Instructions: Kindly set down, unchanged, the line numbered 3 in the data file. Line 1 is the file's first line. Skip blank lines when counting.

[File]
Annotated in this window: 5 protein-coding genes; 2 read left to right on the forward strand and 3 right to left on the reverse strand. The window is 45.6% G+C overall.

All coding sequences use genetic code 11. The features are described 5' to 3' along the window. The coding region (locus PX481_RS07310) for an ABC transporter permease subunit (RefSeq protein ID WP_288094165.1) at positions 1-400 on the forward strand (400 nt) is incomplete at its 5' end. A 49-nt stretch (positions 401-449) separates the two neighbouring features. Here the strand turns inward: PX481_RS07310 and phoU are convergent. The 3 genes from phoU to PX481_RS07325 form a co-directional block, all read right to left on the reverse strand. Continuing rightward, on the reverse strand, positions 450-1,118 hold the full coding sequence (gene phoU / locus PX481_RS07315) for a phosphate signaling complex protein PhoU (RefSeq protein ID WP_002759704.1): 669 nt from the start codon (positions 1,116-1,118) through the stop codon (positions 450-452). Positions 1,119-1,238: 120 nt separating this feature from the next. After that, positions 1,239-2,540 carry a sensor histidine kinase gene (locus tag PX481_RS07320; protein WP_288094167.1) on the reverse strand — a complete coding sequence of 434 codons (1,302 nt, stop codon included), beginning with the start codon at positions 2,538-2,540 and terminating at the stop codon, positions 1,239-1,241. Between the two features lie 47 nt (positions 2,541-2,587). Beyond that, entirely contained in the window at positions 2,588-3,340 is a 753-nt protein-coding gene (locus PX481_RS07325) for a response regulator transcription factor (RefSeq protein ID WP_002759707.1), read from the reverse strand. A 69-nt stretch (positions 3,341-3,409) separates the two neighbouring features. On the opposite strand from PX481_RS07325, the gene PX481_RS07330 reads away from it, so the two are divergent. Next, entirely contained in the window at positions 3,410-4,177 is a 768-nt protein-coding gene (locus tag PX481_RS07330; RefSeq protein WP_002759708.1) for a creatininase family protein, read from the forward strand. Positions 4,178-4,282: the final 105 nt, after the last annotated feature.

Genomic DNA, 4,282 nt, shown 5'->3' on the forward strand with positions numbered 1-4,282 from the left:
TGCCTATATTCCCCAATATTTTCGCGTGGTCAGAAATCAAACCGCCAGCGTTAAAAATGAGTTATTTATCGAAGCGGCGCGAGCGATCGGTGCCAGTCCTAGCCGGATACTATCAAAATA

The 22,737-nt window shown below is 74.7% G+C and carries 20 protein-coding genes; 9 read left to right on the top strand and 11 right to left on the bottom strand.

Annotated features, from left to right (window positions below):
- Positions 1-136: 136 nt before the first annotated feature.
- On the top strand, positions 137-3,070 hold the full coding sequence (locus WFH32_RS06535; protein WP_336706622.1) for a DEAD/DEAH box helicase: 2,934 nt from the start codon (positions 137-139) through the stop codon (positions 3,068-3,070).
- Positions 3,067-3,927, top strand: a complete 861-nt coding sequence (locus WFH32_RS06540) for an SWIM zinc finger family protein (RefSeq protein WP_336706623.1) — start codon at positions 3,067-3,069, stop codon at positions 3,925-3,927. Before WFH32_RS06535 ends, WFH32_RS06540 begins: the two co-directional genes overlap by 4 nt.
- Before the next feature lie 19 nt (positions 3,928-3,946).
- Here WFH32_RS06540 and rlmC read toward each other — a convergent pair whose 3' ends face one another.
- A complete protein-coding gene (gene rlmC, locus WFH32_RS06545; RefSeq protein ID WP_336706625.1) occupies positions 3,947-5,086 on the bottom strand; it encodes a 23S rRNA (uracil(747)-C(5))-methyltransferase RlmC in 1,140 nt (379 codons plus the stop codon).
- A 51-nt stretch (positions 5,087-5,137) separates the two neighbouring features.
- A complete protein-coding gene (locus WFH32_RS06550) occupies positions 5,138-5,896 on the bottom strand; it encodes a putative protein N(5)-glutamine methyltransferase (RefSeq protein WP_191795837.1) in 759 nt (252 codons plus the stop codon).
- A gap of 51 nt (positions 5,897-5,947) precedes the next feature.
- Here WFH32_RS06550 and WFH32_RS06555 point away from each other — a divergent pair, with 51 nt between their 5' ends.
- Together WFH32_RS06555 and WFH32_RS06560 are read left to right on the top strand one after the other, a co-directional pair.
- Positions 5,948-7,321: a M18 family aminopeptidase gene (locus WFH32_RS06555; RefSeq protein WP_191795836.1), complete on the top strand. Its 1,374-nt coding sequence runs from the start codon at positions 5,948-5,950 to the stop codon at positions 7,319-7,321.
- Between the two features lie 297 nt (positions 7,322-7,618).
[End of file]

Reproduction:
Genomic DNA, 4,282 nt, shown 5'->3' on the forward strand with positions numbered 1-4,282 from the left: